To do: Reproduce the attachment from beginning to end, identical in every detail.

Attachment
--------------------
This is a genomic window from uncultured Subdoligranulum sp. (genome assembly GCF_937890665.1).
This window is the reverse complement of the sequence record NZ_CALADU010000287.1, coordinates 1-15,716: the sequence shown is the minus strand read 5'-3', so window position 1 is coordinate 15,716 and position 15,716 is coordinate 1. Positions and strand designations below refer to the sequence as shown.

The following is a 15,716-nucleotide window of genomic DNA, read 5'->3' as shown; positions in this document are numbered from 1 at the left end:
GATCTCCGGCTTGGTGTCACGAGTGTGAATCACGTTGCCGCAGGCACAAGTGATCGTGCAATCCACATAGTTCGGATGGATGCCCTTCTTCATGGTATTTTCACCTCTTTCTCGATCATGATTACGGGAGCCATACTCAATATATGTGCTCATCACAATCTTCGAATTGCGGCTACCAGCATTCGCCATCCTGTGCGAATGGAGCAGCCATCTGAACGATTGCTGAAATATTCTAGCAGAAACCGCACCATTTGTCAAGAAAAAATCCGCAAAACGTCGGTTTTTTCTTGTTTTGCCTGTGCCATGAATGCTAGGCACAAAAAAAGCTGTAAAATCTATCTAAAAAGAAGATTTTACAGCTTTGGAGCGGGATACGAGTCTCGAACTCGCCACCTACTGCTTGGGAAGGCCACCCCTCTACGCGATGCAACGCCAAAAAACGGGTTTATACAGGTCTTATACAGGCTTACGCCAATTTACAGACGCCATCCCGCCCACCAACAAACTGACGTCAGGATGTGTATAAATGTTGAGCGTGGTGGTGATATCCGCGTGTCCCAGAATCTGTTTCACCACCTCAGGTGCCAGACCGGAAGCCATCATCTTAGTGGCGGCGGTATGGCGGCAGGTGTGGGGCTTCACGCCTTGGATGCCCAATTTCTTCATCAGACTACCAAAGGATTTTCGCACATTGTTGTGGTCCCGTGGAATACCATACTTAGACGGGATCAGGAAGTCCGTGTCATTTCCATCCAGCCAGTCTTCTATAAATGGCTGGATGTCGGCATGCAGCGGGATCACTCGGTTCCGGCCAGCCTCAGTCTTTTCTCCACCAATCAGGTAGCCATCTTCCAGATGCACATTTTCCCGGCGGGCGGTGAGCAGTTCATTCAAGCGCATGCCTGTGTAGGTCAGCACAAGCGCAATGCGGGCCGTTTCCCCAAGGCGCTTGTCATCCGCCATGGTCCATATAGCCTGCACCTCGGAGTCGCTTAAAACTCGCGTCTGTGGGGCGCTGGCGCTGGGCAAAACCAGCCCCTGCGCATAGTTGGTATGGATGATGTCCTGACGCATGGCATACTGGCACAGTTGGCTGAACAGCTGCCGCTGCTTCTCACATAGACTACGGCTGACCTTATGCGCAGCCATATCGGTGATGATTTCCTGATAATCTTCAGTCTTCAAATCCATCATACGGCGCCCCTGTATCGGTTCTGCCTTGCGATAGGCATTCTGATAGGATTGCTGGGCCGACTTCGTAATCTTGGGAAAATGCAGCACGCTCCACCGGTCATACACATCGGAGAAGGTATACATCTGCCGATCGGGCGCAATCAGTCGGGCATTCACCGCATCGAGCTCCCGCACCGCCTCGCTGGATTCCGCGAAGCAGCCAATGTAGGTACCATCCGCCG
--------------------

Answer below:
This is a genomic window from uncultured Subdoligranulum sp. (genome assembly GCF_937890665.1).
This window is the reverse complement of the sequence record NZ_CALADU010000287.1, coordinates 1-15,716: the sequence shown is the minus strand read 5'-3', so window position 1 is coordinate 15,716 and position 15,716 is coordinate 1. Positions and strand designations below refer to the sequence as shown.

The following is a 15,716-nucleotide window of genomic DNA, read 5'->3' as shown; positions in this document are numbered from 1 at the left end:
GATCTCCGGCTTGGTGTCACGAGTGTGAATCACGTTGCCGCAGGCACAAGTGATCGTGCAATCCACATAGTTCGGATGGATGCCCTTCTTCATGGTATTTTCACCTCTTTCTCGATCATGATTACGGGAGCCATACTCAATATATGTGCTCATCACAATCTTCGAATTGCGGCTACCAGCATTCGCCATCCTGTGCGAATGGAGCAGCCATCTGAACGATTGCTGAAATATTCTAGCAGAAACCGCACCATTTGTCAAGAAAAAATCCGCAAAACGTCGGTTTTTTCTTGTTTTGCCTGTGCCATGAATGCTAGGCACAAAAAAAGCTGTAAAATCTATCTAAAAAGAAGATTTTACAGCTTTGGAGCGGGATACGAGTCTCGAACTCGCCACCTACTGCTTGGGAAGGCCACCCCTCTACGCGATGCAACGCCAAAAAACGGGTTTATACAGGTCTTATACAGGCTTACGCCAATTTACAGACGCCATCCCGCCCACCAACAAACTGACGTCAGGATGTGTATAAATGTTGAGCGTGGTGGTGATATCCGCGTGTCCCAGAATCTGTTTCACCACCTCAGGTGCCAGACCGGAAGCCATCATCTTAGTGGCGGCGGTATGGCGGCAGGTGTGGGGCTTCACGCCTTGGATGCCCAATTTCTTCATCAGACTACCAAAGGATTTTCGCACATTGTTGTGGTCCCGTGGAATACCATACTTAGACGGGATCAGGAAGTCCGTGTCATTTCCATCCAGCCAGTCTTCTATAAATGGCTGGATGTCGGCATGCAGCGGGATCACTCGGTTCCGGCCAGCCTCAGTCTTTTCTCCACCAATCAGGTAGCCATCTTCCAGATGCACATTTTCCCGGCGGGCGGTGAGCAGTTCATTCAAGCGCATGCCTGTGTAGGTCAGCACAAGCGCAATGCGGGCCGTTTCCCCAAGGCGCTTGTCATCCGCCATGGTCCATATAGCCTGCACCTCGGAGTCGCTTAAAACTCGCGTCTGTGGGGCGCTGGCGCTGGGCAAAACCAGCCCCTGCGCATAGTTGGTATGGATGATGTCCTGACGCATGGCATACTGGCACAGTTGGCTGAACAGCTGCCGCTGCTTCTCACATAGACTACGGCTGACCTTATGCGCAGCCATATCGGTGATGATTTCCTGATAATCTTCAGTCTTCAAATCCATCATACGGCGCCCCTGTATCGGTTCTGCCTTGCGATAGGCATTCTGATAGGATTGCTGGGCCGACTTCGTAATCTTGGGAAAATGCAGCACGCTCCACCGGTCATACACATCGGAGAAGGTATACATCTGCCGATCGGGCGCAATCAGTCGGGCATTCACCGCATCGAGCTCCCGCACCGCCTCGCTGGATTCCGCGAAGCAGCCAATGTAGGTACCATCCGCCG